Therefore, fire provides major help for mule deer. The more small fires that burn older-stage forests –without violently burning hundreds of thousands of acres at once – the better the habitat becomes for deer nutrition and growth. Therefore, recent increases in forest fires will likely enhance the mule deer’s future.
In contrast, invasive plant species are increasing and slowly replacing many native plants and grass communities. This is a great concern because mule deer do not easily digest these plants.
Cheatgrass is the top offender in most areas, according to the Mule Deer Working Group. These plants infiltrate areas by germinating before native plants, sucking up ground moisture, setting roots, and quickly dehydrating fresh-growing natives to death.
This might seem a small issue, but entire mountainsides of lush perennials (prime deer feed) can be displaced by unpalatable invasive weeds in just a few years. This leads to less forage for muleys, greater stress, and reduced fawn survival for these cherished ungulates.
Meanwhile, habitat degradation could leave muleys more vulnerable to predators like coyotes, mountain lions and wolves. Much study and analysis is needed to determine these predators’ true impacts on deer populations, but it’s difficult for ungulate populations to grow if their habitat provides little food or cover. Such conditions leave deer, especially fawns, more vulnerable to predation.
Elk and Cattle Competition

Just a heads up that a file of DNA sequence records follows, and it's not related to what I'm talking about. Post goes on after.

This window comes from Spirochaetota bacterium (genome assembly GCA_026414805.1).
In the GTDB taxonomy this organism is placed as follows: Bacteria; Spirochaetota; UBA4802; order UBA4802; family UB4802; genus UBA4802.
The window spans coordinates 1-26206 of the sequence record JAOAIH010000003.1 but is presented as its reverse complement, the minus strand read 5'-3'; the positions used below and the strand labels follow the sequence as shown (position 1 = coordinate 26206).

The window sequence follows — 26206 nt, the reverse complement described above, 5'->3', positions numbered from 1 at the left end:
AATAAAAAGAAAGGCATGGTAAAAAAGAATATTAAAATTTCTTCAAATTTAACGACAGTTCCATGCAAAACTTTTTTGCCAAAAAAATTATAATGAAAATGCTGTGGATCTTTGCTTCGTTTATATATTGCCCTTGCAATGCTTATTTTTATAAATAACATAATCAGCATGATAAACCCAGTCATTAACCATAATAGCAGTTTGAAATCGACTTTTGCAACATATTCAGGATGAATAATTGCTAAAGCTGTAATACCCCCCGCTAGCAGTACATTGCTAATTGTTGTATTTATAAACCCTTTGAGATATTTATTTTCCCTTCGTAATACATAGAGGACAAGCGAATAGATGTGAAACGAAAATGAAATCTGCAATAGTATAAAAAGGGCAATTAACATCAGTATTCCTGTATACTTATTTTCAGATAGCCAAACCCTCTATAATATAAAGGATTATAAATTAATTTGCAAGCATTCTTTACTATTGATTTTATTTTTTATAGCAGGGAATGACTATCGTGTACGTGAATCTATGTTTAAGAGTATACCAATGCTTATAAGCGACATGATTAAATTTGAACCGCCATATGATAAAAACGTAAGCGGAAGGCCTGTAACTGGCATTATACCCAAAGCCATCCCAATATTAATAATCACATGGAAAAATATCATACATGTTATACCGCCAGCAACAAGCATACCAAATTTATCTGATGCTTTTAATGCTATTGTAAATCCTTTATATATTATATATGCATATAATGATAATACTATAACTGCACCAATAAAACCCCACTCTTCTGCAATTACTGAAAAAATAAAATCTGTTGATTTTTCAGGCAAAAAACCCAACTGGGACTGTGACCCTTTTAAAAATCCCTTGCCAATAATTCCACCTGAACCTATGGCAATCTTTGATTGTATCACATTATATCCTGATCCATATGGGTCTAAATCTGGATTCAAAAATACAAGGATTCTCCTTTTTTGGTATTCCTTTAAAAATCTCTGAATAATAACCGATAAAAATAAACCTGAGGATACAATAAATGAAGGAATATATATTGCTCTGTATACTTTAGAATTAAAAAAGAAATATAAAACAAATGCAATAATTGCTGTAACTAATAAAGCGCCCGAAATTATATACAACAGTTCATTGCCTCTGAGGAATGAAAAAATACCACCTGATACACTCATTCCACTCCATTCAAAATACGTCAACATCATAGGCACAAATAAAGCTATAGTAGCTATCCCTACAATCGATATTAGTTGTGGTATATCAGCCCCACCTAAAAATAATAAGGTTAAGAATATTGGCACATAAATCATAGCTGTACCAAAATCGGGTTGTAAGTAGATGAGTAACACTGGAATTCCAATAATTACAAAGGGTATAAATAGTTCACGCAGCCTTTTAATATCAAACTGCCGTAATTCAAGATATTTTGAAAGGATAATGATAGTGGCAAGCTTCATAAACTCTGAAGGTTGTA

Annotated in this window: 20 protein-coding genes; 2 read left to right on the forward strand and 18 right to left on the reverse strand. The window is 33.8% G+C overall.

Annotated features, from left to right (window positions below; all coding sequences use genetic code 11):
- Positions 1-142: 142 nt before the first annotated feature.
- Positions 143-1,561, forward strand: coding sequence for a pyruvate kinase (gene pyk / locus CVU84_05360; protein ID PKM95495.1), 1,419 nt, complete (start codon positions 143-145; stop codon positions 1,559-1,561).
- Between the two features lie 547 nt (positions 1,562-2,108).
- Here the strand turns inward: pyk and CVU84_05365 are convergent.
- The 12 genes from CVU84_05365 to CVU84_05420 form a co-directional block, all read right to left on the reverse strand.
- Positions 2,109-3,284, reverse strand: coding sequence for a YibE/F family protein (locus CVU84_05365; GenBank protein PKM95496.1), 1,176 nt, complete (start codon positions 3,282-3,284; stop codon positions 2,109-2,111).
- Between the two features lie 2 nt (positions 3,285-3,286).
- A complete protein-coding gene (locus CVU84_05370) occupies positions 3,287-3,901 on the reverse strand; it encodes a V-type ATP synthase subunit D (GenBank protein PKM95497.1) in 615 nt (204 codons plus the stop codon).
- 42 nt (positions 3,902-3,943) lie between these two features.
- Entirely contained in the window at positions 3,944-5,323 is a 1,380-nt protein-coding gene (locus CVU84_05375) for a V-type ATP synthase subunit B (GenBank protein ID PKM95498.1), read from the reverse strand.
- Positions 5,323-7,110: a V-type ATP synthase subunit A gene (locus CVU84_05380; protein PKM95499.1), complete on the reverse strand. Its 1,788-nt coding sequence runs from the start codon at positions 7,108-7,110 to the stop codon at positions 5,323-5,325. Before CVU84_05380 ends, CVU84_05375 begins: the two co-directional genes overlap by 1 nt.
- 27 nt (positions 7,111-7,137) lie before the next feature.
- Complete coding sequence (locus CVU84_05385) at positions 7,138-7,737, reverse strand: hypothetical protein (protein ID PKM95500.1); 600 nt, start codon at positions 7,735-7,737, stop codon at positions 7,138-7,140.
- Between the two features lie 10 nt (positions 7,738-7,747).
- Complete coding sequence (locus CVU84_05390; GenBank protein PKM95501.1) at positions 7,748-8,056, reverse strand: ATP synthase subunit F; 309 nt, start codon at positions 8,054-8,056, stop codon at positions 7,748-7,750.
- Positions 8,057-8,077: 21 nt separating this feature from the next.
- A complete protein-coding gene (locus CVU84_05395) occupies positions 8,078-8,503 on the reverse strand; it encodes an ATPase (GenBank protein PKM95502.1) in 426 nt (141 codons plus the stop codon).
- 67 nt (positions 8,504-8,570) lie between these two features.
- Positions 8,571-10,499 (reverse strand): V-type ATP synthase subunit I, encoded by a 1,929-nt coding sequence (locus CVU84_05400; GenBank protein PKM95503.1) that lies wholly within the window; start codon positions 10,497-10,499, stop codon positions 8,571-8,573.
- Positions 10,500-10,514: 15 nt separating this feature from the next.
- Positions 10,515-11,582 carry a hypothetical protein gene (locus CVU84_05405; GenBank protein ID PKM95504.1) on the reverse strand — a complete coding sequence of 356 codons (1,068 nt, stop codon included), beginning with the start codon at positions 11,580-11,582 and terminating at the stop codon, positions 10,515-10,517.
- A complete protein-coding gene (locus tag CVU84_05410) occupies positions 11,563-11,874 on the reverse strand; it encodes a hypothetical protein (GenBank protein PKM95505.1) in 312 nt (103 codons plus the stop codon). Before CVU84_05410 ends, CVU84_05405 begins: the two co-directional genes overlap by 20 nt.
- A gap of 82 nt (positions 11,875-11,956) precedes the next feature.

Some hunters believe elk play a role in dwindling muley numbers, but that’s difficult to quantify. After all, deer and elk have historically shared much the same range without drastic population fluctuations, according to wildlife experts.
Granted, elk often use the same food sources as deer, but in other cases food preferences differ by season because of each species’ unique digestive systems. In addition, elk are more robust than muleys and less affected by extreme winters because they can move through deep snow more efficiently and reach higher into vegetation to eat. Even so, higher elk densities don’t necessarily come at the muley’s expense. Elk are just more capable of living off the current habitat.
“A broad statement that elk are responsible for mule deer declines is certainly not accurate,” states a fact sheet from the Mule Deer Working Group. “Several important mule deer populations have declined even without elk being present. Other deer populations have grown and responded well in conjunction with growing elk herds.”
Many experts, however, believe overabundant cattle in some areas cause direct competition for mule deer. Too many cows spending too much time in one area can damage habitat and deprive deer of much-needed food. When controlled properly, however, the right amount of cattle feeding for the right amount of time on these habitats can benefit deer. These large herbivores often eat plants deer don’t favor, and by disturbing the soils with their hoofs, cattle can encourage the growth of shrubs deer prefer.
In one high-country area I often hunt in Nevada, I see lots of cattle in valleys and on ridges used by deer and elk. Despite the cattle’s constant presence, I haven’t seen negative shifts in deer numbers or sightings in the four hunting trips I’ve made to this area the past decade.
Calculating Deer Numbers